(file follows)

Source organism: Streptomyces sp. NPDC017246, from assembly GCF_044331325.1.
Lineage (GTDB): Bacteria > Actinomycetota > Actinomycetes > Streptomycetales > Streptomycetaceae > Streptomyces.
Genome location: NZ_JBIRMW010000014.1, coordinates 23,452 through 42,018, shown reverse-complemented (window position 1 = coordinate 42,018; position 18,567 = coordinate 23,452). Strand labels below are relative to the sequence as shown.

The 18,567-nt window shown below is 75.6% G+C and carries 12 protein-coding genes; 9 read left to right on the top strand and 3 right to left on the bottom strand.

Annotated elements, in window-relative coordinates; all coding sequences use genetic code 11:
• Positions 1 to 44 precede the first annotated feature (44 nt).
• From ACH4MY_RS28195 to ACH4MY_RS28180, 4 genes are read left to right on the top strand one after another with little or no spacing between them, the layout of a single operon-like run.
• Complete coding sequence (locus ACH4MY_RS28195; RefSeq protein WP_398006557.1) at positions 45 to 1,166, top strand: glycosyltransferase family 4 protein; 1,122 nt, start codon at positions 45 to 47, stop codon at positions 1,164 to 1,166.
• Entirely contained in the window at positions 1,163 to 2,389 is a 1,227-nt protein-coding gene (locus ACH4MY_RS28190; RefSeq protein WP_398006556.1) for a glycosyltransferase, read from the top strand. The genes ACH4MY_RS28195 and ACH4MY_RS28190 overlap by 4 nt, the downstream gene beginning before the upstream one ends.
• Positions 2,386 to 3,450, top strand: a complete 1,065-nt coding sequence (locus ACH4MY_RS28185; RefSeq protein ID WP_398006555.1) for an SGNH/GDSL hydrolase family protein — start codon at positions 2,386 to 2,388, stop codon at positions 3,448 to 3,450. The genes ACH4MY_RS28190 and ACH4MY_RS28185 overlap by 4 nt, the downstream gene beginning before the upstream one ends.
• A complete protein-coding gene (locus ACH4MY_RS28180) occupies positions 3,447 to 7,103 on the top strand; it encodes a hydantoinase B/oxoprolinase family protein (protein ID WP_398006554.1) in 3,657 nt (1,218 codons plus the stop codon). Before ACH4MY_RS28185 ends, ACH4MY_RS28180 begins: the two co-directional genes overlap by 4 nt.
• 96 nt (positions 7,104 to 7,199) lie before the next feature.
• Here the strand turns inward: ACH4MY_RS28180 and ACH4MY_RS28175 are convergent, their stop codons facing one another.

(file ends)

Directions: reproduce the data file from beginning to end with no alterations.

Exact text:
Source organism: Streptomyces sp. NPDC017246, from assembly GCF_044331325.1.
Lineage (GTDB): Bacteria > Actinomycetota > Actinomycetes > Streptomycetales > Streptomycetaceae > Streptomyces.
Genome location: NZ_JBIRMW010000014.1, coordinates 23,452 through 42,018, shown reverse-complemented (window position 1 = coordinate 42,018; position 18,567 = coordinate 23,452). Strand labels below are relative to the sequence as shown.

The 18,567-nt window shown below is 75.6% G+C and carries 12 protein-coding genes; 9 read left to right on the top strand and 3 right to left on the bottom strand.

Annotated elements, in window-relative coordinates; all coding sequences use genetic code 11:
• Positions 1 to 44 precede the first annotated feature (44 nt).
• From ACH4MY_RS28195 to ACH4MY_RS28180, 4 genes are read left to right on the top strand one after another with little or no spacing between them, the layout of a single operon-like run.
• Complete coding sequence (locus ACH4MY_RS28195; RefSeq protein WP_398006557.1) at positions 45 to 1,166, top strand: glycosyltransferase family 4 protein; 1,122 nt, start codon at positions 45 to 47, stop codon at positions 1,164 to 1,166.
• Entirely contained in the window at positions 1,163 to 2,389 is a 1,227-nt protein-coding gene (locus ACH4MY_RS28190; RefSeq protein WP_398006556.1) for a glycosyltransferase, read from the top strand. The genes ACH4MY_RS28195 and ACH4MY_RS28190 overlap by 4 nt, the downstream gene beginning before the upstream one ends.
• Positions 2,386 to 3,450, top strand: a complete 1,065-nt coding sequence (locus ACH4MY_RS28185; RefSeq protein ID WP_398006555.1) for an SGNH/GDSL hydrolase family protein — start codon at positions 2,386 to 2,388, stop codon at positions 3,448 to 3,450. The genes ACH4MY_RS28190 and ACH4MY_RS28185 overlap by 4 nt, the downstream gene beginning before the upstream one ends.
• A complete protein-coding gene (locus ACH4MY_RS28180) occupies positions 3,447 to 7,103 on the top strand; it encodes a hydantoinase B/oxoprolinase family protein (protein ID WP_398006554.1) in 3,657 nt (1,218 codons plus the stop codon). Before ACH4MY_RS28185 ends, ACH4MY_RS28180 begins: the two co-directional genes overlap by 4 nt.
• 96 nt (positions 7,104 to 7,199) lie before the next feature.
• Here the strand turns inward: ACH4MY_RS28180 and ACH4MY_RS28175 are convergent, their stop codons facing one another.